Whether you are an Elite racer aiming to work your way through a UCI field, or a cowbell-ringing spectator looking to enter your first race come September, all riders who throw themselves into the competitive arena dream of better results. Your lofty goal could be a podium finish, but it could also be something a little more modest—say finishing a forty-five minute race without pulling out. As August is here, and cyclocross is just around the corner, even jaded riders start to feel the butterflies when they think about the new race season ahead.
Inevitably, this excitement brings about the need for preparation. For beginners, this might mean practicing unclipping pedals or lifting a mountain bike over imaginary barriers. For more experienced riders, training could be a three-month dedication to strength and core work, threshold workouts, VO2-max intervals and technical rides.
While training by yourself has its advantages, nothing beats actual cyclocross races for improving conditioning and skills. Landing on your saddle when your heart is skyrocketing is much different than jumping on your bike in your backyard. You might have to wait until race day to push yourself to your body’s limits, but if you want the best simulation your other cyclocross buddies can provide, look no further than Wednesday Night Worlds.
For today’s Training Tuesday piece, we’re focusing on how to prepare for racing, by racing. See our tips to finding a good practice and creating your own practice through our guide below.
I have learned that there are quite a few Wednesday Night Worlds (WNW) going on across the country, and sometimes they’re held in the mornings, or on a different day, but everywhere the idea is the same. The weekly practice is a race day simulation for people of all skill-levels. When I discovered the New Jersey version of Wednesday Worlds, I met with an eclectic group of cyclists. On one end of the spectrum, I met Masters who went to more cyclocross races per season than I had in my entire life. However, I also spoke to a few guys with mountain bikes who had never set foot on a race course, either as competitors or spectators. An ideal race simulation should be able to cater to everyone.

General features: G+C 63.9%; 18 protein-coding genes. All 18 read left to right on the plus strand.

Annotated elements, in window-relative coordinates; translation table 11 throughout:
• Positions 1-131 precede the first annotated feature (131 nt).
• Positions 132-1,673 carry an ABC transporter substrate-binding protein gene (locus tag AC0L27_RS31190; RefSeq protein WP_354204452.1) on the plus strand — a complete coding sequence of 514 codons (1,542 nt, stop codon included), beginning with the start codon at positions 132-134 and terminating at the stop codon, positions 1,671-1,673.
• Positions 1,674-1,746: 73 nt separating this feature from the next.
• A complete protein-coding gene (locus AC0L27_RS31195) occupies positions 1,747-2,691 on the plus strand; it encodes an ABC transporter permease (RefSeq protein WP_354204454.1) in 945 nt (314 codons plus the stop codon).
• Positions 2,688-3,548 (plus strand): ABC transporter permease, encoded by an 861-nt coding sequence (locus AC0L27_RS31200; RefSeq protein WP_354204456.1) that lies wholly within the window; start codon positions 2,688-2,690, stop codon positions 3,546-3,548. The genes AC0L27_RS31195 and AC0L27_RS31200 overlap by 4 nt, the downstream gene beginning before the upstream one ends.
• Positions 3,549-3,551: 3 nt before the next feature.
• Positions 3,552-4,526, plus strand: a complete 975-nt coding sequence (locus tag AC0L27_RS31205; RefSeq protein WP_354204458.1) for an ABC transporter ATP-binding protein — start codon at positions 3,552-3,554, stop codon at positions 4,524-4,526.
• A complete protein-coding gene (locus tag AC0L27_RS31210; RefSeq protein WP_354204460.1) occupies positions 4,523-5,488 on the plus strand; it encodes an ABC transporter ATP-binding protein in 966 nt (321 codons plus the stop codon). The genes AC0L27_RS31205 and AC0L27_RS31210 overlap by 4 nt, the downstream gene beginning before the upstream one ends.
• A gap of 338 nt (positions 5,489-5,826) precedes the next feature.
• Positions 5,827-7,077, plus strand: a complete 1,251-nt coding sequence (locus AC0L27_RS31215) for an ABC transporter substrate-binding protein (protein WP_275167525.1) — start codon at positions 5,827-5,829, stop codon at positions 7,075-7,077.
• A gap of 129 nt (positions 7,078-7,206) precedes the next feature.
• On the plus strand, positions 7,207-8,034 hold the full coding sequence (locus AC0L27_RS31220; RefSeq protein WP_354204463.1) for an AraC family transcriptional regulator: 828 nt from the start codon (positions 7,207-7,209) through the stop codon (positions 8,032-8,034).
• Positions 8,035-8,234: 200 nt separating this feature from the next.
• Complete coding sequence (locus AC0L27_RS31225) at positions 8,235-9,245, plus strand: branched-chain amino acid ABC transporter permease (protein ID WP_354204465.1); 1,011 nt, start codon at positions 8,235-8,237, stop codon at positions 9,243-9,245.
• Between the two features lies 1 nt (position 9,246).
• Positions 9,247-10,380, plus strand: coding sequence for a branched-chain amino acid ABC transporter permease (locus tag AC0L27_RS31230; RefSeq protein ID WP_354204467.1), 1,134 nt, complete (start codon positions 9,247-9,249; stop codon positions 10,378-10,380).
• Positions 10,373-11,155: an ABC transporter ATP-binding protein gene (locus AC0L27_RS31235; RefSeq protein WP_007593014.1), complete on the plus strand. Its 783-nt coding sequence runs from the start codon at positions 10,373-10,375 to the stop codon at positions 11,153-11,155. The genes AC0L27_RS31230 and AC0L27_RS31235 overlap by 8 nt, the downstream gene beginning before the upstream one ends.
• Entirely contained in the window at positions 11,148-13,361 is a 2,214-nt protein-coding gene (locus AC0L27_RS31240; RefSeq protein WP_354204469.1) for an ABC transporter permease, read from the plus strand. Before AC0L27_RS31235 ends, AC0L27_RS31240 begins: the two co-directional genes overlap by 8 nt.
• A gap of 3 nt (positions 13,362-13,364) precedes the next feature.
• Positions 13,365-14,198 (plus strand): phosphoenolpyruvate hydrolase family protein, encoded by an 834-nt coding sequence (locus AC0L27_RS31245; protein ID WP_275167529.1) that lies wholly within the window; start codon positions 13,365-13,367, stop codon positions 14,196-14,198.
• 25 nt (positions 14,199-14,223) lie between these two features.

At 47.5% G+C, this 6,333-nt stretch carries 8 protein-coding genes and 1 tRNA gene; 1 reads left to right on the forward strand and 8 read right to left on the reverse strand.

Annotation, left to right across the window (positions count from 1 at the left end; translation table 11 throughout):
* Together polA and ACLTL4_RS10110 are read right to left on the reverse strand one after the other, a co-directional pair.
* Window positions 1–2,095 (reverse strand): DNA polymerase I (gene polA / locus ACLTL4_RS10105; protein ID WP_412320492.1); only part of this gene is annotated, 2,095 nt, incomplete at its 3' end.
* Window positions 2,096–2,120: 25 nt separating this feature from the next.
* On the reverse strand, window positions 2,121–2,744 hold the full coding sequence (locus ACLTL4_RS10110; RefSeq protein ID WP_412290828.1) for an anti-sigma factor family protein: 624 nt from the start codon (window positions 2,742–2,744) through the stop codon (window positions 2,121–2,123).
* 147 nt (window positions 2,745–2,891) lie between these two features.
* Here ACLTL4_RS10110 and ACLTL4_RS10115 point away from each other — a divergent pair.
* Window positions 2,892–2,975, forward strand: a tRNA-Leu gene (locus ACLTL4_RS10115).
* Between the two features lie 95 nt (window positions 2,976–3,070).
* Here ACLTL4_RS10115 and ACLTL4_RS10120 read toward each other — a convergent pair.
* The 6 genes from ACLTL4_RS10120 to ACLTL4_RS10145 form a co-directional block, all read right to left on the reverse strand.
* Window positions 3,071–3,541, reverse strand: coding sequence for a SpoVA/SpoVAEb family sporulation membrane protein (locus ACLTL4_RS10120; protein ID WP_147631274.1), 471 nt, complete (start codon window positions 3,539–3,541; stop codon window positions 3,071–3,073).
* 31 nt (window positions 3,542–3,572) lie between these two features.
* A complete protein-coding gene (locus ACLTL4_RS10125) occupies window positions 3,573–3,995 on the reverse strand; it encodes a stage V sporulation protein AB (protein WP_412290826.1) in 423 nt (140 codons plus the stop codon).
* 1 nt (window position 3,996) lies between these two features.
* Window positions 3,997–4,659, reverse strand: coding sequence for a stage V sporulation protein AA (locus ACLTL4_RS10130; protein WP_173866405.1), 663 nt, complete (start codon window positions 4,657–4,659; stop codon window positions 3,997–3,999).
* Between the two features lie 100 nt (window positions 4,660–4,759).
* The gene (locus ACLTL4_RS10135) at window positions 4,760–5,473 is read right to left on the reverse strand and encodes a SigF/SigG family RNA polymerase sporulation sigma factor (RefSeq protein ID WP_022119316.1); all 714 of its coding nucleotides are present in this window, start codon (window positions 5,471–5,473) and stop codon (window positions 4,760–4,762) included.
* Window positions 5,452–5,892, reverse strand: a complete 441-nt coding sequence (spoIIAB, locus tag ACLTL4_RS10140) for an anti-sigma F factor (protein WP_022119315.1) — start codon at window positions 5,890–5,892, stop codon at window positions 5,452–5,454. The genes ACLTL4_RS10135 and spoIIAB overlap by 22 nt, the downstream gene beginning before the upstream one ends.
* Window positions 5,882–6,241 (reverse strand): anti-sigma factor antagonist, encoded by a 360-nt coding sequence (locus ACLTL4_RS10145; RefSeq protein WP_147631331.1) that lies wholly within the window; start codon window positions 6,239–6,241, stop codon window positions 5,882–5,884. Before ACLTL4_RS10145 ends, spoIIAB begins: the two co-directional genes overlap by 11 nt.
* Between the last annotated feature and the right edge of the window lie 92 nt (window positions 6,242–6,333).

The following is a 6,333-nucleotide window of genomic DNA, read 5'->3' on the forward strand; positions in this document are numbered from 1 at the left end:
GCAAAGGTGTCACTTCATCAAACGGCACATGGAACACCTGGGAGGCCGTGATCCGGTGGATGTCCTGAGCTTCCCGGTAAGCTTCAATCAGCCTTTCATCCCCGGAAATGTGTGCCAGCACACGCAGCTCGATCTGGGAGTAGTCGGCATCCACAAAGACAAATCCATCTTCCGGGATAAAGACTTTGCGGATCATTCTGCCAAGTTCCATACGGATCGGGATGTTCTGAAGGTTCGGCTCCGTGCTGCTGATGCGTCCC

Actual cyclocross races provide the best possible preparation for future races, but let’s face it: After gas money, race-entry fees and possible hotel expenses, racing can be expensive. Cyclocross can be one of the most affordable disciplines of bike racing available, but that doesn’t always stop a ’cross enthusiast’s wallet from feeling lighter come autumn.
Joining a Wednesday Night Worlds is an inexpensive way to provide you with elements that a session on the basement trainer cannot. VO2 Max intervals will help your conditioning, but even they cannot compare to the mental strain of holding onto a wheel when you felt like you already blew up a minute before. Choosing lines alone on a singletrack might build your confidence, but try cornering around a bend when the racer beside you has already taken the prime spot. Learning these skills requires other people, and you can reap the benefits at a mid-week training session.